Britain welcomes the pope
Stars and Stripes May 29, 1982
LONDON (S&S) — Britain's nearly 5 million Roman Catholics rejoiced and much of the rest of the country gave a collective sigh of relief Friday as the first day of Pope John Paul II's visit to these shores proceeded without a hitch.
Not even the royal wedding received the attention which Scotland Yard is giving the pope, who has already survived two assassination attempts, during this six-day visit, the first by a reigning pope to this country.
The pope, who sees his visit as that of an apostle of peace, remarked on the growing Falklands crisis in a special homily delivered at the mid-morning Mass he celebrated with all the bishops of England and Wales at the city's Roman Catholic Westminster Cathedral.
"As we proceed to celebrate the great mystery of our faith, we cannot forget that an armed conflict is taking place. Brothers in Christ are fighting in a war that imperils peace in the world.
"In our prayers let us remember the victims of both sides. For the dead, that they may rest in Christ, and for the wounded, and for all afflicted families," he told them in the homily which Vatican sources said was written by the pope just moments before his plane touched down at 8 a.m. at London's Gatwick Airport on its flight from Rome.
"I ask you to join me at each stop of my pastoral visit, praying for a peaceful solution to the conflict, praying that the God of peace will move men's hearts to put n aside the weapons of death, and to pursue the path of fraternal dialogue. With all our heart, we turn to Jesus Christ, the prince of peace," he concluded.
Paradoxically it has taken the reality of international war to remove from the minds of many Roman Catholics here the fears they had for the visit, two years in the planning and nearly cancelled several times. The crisis in the South Atlantic has undoubtedly quieted the national excitement, now that the pope has come mainly as a pastor.
Much of the danger attendant on a superstar appearance at the center of an enormous media event — 8,000 journalists have been accredited for the visit — has evaporated.
Although the dangers of political agitation also appear for the most part to have been quelled, a scuffle did break out between police and anti-papal demonstrators outside London's Victoria Station. The altercation Friday morning came shortly after the pontiff had rolled away from the station in one of the bullet-proof "popemobiles" he is using during the pastoral visit and resulted in the arrest of 14 demonstrators, including one from Northern Ireland and six clergymen.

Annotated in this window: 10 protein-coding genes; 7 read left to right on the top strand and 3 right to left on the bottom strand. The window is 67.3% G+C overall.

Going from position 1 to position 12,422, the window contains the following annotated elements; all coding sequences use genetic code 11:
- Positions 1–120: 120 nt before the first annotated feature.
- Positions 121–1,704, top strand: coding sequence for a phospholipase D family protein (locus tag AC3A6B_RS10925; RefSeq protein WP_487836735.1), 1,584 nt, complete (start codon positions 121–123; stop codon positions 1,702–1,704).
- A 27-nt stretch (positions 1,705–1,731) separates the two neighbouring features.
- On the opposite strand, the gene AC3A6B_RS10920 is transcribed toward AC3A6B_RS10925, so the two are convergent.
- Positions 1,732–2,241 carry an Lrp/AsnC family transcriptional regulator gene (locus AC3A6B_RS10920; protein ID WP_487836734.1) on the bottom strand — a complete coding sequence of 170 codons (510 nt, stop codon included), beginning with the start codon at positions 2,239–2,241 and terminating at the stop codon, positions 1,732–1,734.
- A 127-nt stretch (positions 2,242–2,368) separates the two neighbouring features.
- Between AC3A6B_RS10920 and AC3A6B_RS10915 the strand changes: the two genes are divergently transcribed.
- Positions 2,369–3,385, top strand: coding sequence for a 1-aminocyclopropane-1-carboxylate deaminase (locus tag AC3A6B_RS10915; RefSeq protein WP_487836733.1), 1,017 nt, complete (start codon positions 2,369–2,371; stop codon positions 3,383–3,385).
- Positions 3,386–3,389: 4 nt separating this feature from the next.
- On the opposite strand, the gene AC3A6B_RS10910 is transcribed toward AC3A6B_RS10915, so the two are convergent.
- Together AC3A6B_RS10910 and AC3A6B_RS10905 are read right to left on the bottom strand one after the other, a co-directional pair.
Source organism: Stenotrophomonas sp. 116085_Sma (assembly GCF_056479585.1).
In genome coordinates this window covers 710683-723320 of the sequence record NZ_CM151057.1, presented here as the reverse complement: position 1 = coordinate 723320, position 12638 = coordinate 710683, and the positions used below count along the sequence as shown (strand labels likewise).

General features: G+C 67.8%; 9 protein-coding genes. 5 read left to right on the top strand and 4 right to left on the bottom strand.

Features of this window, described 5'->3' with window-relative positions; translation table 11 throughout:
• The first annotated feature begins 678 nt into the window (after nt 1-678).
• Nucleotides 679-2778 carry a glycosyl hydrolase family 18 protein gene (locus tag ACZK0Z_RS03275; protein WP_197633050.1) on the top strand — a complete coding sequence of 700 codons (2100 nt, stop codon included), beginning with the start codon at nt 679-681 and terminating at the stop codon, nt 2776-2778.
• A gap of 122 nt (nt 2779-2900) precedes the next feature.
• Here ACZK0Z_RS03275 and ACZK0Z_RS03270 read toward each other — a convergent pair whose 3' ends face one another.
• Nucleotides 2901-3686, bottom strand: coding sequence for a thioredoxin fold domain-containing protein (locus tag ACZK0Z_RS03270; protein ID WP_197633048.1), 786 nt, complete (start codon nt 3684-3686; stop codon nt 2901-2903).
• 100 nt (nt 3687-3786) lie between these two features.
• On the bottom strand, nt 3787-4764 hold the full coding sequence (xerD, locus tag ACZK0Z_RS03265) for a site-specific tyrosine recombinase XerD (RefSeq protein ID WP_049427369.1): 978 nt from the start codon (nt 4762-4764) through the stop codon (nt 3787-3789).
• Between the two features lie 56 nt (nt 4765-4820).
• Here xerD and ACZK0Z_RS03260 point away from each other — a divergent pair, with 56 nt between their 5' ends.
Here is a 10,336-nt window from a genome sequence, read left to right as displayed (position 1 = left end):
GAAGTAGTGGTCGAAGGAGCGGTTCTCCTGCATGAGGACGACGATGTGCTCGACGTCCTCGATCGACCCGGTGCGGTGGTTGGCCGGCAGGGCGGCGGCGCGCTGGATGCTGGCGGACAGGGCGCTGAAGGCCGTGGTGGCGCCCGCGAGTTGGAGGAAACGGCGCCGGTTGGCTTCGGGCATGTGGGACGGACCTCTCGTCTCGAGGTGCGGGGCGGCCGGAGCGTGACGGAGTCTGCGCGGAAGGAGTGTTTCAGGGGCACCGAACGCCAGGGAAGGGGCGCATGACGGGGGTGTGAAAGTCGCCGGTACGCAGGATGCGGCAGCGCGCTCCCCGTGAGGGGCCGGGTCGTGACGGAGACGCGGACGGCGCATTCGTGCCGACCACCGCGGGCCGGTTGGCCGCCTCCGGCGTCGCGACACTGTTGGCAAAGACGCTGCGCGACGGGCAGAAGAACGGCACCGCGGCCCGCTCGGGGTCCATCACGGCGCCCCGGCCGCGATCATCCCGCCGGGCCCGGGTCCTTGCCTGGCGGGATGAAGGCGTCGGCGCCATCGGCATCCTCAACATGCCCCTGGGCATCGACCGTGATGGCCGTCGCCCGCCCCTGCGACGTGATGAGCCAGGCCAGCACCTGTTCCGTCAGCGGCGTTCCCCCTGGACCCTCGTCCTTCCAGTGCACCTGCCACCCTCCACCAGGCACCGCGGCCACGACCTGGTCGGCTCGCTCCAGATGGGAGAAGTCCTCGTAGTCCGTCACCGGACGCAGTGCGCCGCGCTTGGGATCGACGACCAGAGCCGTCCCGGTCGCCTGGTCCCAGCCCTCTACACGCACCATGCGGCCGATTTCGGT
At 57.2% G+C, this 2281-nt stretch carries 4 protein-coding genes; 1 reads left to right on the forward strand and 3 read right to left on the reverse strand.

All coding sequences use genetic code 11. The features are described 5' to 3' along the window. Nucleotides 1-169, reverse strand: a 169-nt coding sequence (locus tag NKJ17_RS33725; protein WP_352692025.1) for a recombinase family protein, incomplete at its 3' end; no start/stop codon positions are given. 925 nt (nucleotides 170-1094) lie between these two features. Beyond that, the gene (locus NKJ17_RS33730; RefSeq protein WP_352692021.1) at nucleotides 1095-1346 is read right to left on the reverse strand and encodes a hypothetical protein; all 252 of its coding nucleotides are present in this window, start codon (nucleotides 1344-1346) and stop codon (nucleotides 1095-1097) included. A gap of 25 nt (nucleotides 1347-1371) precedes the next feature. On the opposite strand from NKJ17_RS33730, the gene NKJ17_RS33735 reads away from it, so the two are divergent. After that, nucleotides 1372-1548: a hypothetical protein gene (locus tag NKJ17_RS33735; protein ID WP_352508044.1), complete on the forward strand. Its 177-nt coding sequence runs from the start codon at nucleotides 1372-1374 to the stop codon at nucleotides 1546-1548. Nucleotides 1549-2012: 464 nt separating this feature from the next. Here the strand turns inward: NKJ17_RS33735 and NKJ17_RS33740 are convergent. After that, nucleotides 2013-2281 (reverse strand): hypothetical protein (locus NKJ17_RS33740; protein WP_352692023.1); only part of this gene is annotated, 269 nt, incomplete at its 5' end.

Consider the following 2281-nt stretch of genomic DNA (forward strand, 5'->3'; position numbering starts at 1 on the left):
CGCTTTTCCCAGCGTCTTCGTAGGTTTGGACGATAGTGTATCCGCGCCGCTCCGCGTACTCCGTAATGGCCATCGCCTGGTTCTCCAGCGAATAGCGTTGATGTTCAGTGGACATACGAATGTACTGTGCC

Late in the afternoon The Polish-born prelate's 15-hour first day here saw him land at Gatwick and spend 45 minutes greeting the faithful gathered there before his coming to London by special train.
From Victoria Station he toured part of the city by popemobile before celebrating a Sacramental Mass — one of seven such Sacramental Masses he will celebrate on the U.K. visit. There, an almost unheard-of occurrence took place — the congregation burst into applause during the mass when John Paul, speaking in his heavily accented English, said, "Today, for first time in history, a bishop of Rome sets foot on English soil." The pope then had lunch and a rest at the archbishop's house in Westminster before departing for Buckingham Palace for a low-profile, 45-minute meeting with Queen Elizabeth II.
By the time he reached Southwark (St. George's) Roman Catholic Cathedral in South London at 3:45 p.m., an estimated one million people had viewed the pope on his journey through the city. The service at Southwark for 3,500 of the sick, the disabled and the dying was the most moving event of the papal day. For two hours before the pope was to arrive they converged on the cathedral. Some walked, most were wheeled through the streets in their wheelchairs and sick beds. Dozens of ambulances brought the pilgrims, many of them severely disabled, to the cathedral whose aisles soon were lined with beds. Upon arrival and during the service, the pope visited hundreds of the infirm.
Southwark Cathedral has a strong American link for on October 31, 1852, Michael Reagan, an Irishman from Ballyporeen, was wed to Catherine Mulcahy. Their son John was baptised in the church two years later and John's grandson Ronald is now the president of the United States.